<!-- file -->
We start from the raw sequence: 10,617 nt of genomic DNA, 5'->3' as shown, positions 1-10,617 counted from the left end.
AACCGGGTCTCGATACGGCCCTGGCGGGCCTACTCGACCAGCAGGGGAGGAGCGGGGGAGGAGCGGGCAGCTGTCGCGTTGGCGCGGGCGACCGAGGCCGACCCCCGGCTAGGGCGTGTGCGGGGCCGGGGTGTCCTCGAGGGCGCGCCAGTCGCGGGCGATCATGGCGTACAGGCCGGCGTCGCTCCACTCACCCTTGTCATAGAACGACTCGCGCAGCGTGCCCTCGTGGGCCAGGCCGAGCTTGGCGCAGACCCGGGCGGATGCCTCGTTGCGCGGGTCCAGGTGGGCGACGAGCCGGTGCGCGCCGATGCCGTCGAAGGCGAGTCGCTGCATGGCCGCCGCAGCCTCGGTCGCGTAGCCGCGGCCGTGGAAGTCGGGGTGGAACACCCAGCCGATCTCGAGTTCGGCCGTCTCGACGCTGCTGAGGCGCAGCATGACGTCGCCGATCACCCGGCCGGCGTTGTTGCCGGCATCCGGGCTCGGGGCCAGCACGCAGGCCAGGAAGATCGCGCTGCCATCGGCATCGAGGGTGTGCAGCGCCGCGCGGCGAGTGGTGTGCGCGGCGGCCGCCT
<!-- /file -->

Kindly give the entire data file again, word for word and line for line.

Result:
We start from the raw sequence: 10,617 nt of genomic DNA, 5'->3' as shown, positions 1-10,617 counted from the left end.
AACCGGGTCTCGATACGGCCCTGGCGGGCCTACTCGACCAGCAGGGGAGGAGCGGGGGAGGAGCGGGCAGCTGTCGCGTTGGCGCGGGCGACCGAGGCCGACCCCCGGCTAGGGCGTGTGCGGGGCCGGGGTGTCCTCGAGGGCGCGCCAGTCGCGGGCGATCATGGCGTACAGGCCGGCGTCGCTCCACTCACCCTTGTCATAGAACGACTCGCGCAGCGTGCCCTCGTGGGCCAGGCCGAGCTTGGCGCAGACCCGGGCGGATGCCTCGTTGCGCGGGTCCAGGTGGGCGACGAGCCGGTGCGCGCCGATGCCGTCGAAGGCGAGTCGCTGCATGGCCGCCGCAGCCTCGGTCGCGTAGCCGCGGCCGTGGAAGTCGGGGTGGAACACCCAGCCGATCTCGAGTTCGGCCGTCTCGACGCTGCTGAGGCGCAGCATGACGTCGCCGATCACCCGGCCGGCGTTGTTGCCGGCATCCGGGCTCGGGGCCAGCACGCAGGCCAGGAAGATCGCGCTGCCATCGGCATCGAGGGTGTGCAGCGCCGCGCGGCGAGTGGTGTGCGCGGCGGCCGCCT